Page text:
Shame, Not-self-love, Is the First Step toward Mind Control

GuiltAs a child I was taught to (do things that) please God and fear the Devil. By the age of 12, I allowed a cleric’s sermon to make me feel ashamed for all the ‘wrong’ things I did, thought and felt – like most young folk do, think and feel as they reach puberty. Much later I realised that guilt or shame is half of the ‘carrot and stick’ deal that parents, governments and some religions use to ‘control’ children, the populace and followers respectively.

Illustration by Andrea Kurucz

When you allow someone else to make you feel not good about yourself, you accede to their first step in mind control. Their intent is that you do their bidding, not your own.

To avoid mind control, you need to understand the nature of your own shame; you need to venture into your own ‘underworld’ to find the sources of that shame. Especially those things your parents did that made you feel ashamed as a child and perhaps hid away deep within you unknowingly.

You may not know consciously all the sources of shame you possess and may need some form of ‘plutonic’ awakening to unearth them.  Shame is a gap between how you perceive you are and how you’d like to be. In my life I’ve been ashamed of being overweight, of hurting people but the deepest and most profound shame (that I’ve only recently discovered) was that I was not worthy of my parents’ love. And if I was not worthy of their love, I was not worthy of self-love. And if I was not worthy of self-love then I was worthy to love someone else – because I can’t give what I don’t possess. My shame stultified my capacity to love and be loved in return.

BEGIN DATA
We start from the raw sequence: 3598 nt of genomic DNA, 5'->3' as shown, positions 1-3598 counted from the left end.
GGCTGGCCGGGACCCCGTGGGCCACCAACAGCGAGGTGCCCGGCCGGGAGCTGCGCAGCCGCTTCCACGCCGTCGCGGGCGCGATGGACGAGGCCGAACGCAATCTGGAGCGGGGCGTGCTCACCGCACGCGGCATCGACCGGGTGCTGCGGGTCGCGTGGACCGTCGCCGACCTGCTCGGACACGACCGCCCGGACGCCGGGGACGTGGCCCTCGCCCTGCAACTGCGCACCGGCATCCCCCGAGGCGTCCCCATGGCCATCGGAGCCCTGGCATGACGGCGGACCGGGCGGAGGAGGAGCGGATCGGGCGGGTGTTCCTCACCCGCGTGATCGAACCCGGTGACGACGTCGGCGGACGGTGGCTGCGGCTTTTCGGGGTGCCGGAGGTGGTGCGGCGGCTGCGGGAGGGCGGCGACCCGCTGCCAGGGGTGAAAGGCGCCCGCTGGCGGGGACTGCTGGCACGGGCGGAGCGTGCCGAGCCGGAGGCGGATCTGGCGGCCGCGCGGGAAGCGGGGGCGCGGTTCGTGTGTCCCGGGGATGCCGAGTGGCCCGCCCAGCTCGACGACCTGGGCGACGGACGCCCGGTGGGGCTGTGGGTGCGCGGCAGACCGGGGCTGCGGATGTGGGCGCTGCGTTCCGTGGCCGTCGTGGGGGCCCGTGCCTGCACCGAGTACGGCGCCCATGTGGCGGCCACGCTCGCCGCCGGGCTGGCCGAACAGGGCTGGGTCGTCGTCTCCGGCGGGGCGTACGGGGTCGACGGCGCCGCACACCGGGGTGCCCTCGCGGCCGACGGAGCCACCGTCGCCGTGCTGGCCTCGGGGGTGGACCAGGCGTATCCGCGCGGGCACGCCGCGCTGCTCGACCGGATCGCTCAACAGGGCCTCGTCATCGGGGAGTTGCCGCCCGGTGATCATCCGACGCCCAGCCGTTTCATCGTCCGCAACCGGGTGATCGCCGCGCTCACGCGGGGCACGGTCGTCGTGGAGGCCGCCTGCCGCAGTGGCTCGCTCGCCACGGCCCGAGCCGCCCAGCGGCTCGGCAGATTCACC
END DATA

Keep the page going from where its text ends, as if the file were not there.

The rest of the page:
When you do something out of shame you may allay feeling that shame, but you never rid yourself of it. You can’t atone shame – but you can release it. You release shame by practicing self-forgiveness.

I’ve shared how my understanding of forgiveness has evolved in two previous blogs (Replace Forgiveness with Accountability and Client:-”I Can’t Forgive Myself.” – “You Don’t Need To.”).

In a nutshell:

Self-forgiveness is not about one part of you saying to another, “Even though you did wrongly I forgive you”. It’s about releasing all judgement.

 Shame is a form of not-self-love that lives in your head, rent free. Self-forgiveness is allowing that not-self-love to leave completely.

 When not-self-love leaves, all that remains is self-love; what’s in your head aligns with the love you hold in your heart.

You become love wholly.

You shine!

Shine on…!
/|\
Paul C Burr
Author of Learn to Love and Be Loved in Return, 2012: a twist in the tail and Defrag your Soul

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